Cats become acquainted with people who care about themselves
There are so many people who like cats, and there are many people who can be healed just by looking cute. Such cats have the image of 'not being very familiar with people' and 'running away when trying to set up', but the research team at Oregon State University revealed that cats also 'become people who care about themselves.' Did.
The quality of being sociable: The influence of human attentional state, population, and human familiarity on domestic cat sociability --ScienceDirect
If you think cats are antisocial, maybe it's you, scientists find --The Washington Post
Why are cats antisocial? It's actually down to you --Digital Journal
Kristyn R. Vitale, who studies animal behavior at Oregon State University, has long been studying cat behavior. Previous studies have investigated which of the 55 cats, including domestic and protected stray cats, are most interested in food, toys, and humans. As a result, Vitale discovered that cats prefer to play with humans over food and toys.
Therefore, Mr. Vitale said that people care about cats, this time for a total of 46 cats, 23 cats that are former stray cats and are currently protected by shelters and 23 cats that are kept by humans. I experimented to see if the cat's behavior would change when I put it on. The age of the cats is 2 to 16 years for domestic cats and 1 to 12 years for shelter cats, and it is said that 3 to 455 days have passed since the shelter cats were protected.
First of all, both shelter cats and domestic cats were put into the room with the 'first-time humans'. The person I met for the first time sat in a circle with a radius of about 1 m, stared at the floor, and kept ignoring the cat for two minutes. Humans stroked the cat only twice when it entered the circle, but they did not say words or stare at the cat, and even if there was a cat, they continued to pretend to be uninteresting. ..
Two minutes after starting to ignore, the first person to meet will talk to the cat or call his name and start trying to interact with the cat as long as it does not go out of the circle. I couldn't go out of the circle and chase after the cat, but I could stroke and pet when the cat came into the circle.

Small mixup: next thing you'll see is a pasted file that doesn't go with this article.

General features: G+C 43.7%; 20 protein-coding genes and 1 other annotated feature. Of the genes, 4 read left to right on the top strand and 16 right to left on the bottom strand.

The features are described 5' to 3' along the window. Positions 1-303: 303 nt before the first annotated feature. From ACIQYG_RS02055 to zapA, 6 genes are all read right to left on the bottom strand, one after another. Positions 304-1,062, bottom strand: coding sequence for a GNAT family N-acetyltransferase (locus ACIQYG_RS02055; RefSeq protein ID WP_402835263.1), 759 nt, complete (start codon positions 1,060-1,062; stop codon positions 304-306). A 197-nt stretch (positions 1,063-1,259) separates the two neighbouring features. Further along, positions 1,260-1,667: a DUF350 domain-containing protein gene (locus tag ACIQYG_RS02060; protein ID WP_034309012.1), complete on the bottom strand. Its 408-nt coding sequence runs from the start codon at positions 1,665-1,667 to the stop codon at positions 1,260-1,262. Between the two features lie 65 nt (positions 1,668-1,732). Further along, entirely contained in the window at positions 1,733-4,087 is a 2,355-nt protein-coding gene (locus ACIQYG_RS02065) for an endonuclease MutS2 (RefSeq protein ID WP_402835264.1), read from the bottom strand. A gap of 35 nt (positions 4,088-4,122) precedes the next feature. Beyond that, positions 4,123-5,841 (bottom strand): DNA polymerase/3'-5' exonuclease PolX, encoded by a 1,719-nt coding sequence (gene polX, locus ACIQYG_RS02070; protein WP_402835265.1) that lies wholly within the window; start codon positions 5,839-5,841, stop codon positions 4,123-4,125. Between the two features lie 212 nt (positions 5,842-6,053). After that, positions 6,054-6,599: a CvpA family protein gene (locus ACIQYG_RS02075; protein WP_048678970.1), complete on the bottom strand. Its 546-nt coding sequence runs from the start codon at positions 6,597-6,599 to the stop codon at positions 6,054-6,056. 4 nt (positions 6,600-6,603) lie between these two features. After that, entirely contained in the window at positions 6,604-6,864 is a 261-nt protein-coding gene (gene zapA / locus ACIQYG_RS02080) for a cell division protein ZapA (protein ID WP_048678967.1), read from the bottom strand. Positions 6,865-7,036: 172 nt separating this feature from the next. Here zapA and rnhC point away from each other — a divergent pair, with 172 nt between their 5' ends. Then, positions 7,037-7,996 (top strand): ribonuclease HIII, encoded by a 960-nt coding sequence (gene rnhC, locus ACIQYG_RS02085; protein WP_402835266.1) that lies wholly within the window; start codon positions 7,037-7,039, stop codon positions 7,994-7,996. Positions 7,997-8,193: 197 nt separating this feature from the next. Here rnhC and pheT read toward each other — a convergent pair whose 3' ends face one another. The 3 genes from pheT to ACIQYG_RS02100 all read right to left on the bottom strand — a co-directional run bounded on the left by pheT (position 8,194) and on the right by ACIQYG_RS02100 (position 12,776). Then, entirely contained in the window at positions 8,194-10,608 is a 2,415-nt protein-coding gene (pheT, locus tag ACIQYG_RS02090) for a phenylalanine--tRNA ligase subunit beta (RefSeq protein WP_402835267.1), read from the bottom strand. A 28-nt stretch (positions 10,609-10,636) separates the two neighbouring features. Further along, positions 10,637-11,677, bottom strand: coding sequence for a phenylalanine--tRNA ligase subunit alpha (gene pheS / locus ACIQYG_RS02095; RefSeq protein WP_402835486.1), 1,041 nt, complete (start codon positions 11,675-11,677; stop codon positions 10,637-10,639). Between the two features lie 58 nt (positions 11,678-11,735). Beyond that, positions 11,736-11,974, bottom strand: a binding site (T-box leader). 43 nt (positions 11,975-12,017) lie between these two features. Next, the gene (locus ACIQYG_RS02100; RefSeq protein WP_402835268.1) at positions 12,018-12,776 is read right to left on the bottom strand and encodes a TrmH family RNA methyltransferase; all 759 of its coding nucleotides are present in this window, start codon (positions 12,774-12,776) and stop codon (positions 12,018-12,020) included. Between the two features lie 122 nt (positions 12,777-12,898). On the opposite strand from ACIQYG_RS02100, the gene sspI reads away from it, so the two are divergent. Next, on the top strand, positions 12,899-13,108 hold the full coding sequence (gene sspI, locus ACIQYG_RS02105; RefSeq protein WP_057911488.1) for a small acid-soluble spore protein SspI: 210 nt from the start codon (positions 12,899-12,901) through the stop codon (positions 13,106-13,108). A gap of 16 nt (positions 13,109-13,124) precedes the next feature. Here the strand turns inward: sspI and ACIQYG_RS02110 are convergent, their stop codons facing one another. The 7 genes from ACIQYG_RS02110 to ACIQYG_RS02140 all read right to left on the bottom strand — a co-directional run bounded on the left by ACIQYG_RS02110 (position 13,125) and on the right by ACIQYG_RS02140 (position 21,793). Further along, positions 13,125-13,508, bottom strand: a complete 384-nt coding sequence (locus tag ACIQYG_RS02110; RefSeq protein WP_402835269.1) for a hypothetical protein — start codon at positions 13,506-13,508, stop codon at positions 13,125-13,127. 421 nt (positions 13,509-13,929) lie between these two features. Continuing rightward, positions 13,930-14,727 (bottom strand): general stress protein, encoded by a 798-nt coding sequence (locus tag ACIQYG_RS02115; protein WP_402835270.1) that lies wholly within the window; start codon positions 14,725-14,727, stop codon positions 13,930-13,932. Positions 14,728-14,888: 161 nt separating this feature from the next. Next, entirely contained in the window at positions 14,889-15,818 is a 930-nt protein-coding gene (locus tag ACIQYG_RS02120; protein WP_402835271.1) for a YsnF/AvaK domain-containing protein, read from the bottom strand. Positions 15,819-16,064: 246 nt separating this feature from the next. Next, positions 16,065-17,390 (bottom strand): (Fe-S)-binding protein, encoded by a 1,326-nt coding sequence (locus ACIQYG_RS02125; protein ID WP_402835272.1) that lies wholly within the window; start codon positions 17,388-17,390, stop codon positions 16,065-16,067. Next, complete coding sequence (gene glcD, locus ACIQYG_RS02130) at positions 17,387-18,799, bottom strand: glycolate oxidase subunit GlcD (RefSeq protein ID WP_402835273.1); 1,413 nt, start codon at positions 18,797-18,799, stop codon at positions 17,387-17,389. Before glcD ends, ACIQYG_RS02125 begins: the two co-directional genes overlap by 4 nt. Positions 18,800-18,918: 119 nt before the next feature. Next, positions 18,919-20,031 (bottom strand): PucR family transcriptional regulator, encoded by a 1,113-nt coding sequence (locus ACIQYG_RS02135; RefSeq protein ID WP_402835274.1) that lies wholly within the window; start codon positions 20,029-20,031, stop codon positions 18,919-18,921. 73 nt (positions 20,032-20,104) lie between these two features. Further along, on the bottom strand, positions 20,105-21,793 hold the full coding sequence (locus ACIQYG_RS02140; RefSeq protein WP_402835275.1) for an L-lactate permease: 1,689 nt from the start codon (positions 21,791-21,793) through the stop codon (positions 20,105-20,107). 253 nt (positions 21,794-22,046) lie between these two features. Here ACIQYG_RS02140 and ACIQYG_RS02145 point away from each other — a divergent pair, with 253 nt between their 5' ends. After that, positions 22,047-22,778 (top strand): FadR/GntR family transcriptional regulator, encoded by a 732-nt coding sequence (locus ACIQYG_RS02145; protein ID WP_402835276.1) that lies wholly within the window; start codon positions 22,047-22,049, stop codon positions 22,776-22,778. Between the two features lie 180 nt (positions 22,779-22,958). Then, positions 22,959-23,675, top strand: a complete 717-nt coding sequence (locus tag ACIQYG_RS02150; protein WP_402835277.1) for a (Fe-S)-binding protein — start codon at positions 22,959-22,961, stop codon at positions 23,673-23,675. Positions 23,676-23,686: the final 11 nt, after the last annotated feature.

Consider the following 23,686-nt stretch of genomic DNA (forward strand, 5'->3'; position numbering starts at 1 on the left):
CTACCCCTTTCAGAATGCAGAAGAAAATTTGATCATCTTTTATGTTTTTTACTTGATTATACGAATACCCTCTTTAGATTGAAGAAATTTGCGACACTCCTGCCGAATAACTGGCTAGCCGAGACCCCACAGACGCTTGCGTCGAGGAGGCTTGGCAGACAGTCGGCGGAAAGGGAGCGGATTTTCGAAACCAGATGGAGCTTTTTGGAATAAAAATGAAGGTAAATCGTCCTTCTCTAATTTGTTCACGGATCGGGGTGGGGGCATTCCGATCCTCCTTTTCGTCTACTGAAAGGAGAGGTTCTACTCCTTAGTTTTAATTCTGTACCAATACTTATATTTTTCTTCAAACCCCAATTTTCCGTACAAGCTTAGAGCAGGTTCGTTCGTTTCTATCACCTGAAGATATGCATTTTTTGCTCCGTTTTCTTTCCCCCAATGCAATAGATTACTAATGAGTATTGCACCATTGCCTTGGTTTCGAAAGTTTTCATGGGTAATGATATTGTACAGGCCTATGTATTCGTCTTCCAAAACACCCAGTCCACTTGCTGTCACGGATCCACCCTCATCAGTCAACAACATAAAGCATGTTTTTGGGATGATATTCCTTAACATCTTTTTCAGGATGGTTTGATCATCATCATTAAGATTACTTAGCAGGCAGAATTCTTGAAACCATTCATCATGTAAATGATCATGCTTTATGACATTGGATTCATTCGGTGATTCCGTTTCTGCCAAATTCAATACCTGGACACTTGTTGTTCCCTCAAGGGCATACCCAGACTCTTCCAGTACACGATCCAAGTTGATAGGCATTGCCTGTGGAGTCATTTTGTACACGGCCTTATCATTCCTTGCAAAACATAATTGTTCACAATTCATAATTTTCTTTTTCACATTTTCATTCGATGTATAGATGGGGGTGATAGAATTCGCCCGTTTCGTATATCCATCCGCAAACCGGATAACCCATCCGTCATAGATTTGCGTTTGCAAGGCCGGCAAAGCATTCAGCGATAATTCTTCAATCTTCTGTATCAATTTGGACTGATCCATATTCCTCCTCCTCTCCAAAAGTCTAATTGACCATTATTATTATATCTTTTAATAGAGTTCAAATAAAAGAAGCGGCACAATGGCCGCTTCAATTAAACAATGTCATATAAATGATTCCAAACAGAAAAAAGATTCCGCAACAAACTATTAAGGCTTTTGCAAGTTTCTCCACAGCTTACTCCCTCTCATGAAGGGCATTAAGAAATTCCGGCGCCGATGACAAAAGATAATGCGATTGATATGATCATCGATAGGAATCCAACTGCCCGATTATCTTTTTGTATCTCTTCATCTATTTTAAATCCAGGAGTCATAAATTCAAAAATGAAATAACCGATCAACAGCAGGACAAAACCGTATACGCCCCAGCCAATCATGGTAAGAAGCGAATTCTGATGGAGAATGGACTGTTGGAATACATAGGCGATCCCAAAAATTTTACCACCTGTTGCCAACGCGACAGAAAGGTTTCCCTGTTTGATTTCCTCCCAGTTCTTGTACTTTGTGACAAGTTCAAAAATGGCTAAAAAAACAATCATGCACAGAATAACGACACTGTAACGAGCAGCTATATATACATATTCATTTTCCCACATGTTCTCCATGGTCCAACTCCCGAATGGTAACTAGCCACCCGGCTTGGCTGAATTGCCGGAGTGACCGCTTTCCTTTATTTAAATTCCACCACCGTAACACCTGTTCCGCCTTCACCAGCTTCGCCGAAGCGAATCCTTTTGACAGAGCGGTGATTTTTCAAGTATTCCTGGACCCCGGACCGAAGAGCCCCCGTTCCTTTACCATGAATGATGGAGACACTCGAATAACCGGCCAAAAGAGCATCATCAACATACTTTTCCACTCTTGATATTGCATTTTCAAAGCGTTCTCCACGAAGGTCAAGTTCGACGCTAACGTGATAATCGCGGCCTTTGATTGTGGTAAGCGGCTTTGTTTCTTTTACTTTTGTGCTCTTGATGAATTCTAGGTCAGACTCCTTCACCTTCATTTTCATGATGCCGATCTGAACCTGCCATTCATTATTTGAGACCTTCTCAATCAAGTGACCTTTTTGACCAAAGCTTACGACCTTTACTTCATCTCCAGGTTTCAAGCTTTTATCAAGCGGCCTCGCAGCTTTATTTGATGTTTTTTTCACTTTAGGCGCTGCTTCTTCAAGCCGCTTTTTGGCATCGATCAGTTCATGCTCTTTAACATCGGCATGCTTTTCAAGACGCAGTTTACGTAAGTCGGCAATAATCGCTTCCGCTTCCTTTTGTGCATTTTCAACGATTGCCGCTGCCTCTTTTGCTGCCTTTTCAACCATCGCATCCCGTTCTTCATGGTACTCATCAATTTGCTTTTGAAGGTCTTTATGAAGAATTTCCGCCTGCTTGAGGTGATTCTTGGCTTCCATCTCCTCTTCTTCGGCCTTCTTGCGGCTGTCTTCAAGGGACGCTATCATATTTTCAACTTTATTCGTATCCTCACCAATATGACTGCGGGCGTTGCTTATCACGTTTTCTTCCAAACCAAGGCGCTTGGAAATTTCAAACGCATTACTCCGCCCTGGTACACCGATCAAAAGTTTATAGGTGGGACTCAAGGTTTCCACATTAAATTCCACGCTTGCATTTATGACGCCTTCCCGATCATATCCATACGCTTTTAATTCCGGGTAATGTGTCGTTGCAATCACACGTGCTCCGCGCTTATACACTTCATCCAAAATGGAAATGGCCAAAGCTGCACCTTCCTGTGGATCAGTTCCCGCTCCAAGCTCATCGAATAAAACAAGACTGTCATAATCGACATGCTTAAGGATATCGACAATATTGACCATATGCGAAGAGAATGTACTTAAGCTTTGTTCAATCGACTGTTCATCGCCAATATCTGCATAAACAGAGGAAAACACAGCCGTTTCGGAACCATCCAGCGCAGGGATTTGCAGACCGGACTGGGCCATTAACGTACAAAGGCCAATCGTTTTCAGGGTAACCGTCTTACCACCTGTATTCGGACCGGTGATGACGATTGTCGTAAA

After that, only the domestic cats were placed in the same room with the 'owner', and 2 minutes of ignoring and 2 minutes of interaction time were repeated. The research team said that the degree of interest that the cat showed to humans was judged by factors such as how close the cat during the experiment was to humans and how often it screamed.
As a result of the experiment, the research team discovered the fact that 'when humans wanted to set up cats, cats showed more interest in humans and preferred contact.' According to the research team, this tendency was shown not only in domestic cats but also in former stray cats protected by shelters. 'In both groups, cats spend more time with people who care more about themselves than people who ignore them,' Vitale said.
'This study is very interesting,' said Mikel Delgado, a veterinary researcher at the University of California, who appreciates the method of experimentation, which gives cats a lot of freedom. .. 'In previous studies, it was possible that humans were forced into contact with cats even though they did not want them. However, in this experiment, humans could not get out of the circle, and cats. Was free to move away from humans, 'he praised the experimental method that gave cats the option.
In addition, as a result of the experiment, it was found that cats protected by shelters are more likely to be interested in humans who meet for the first time than domestic cats. Vitale points out that this result may reflect the living conditions of a former stray cat.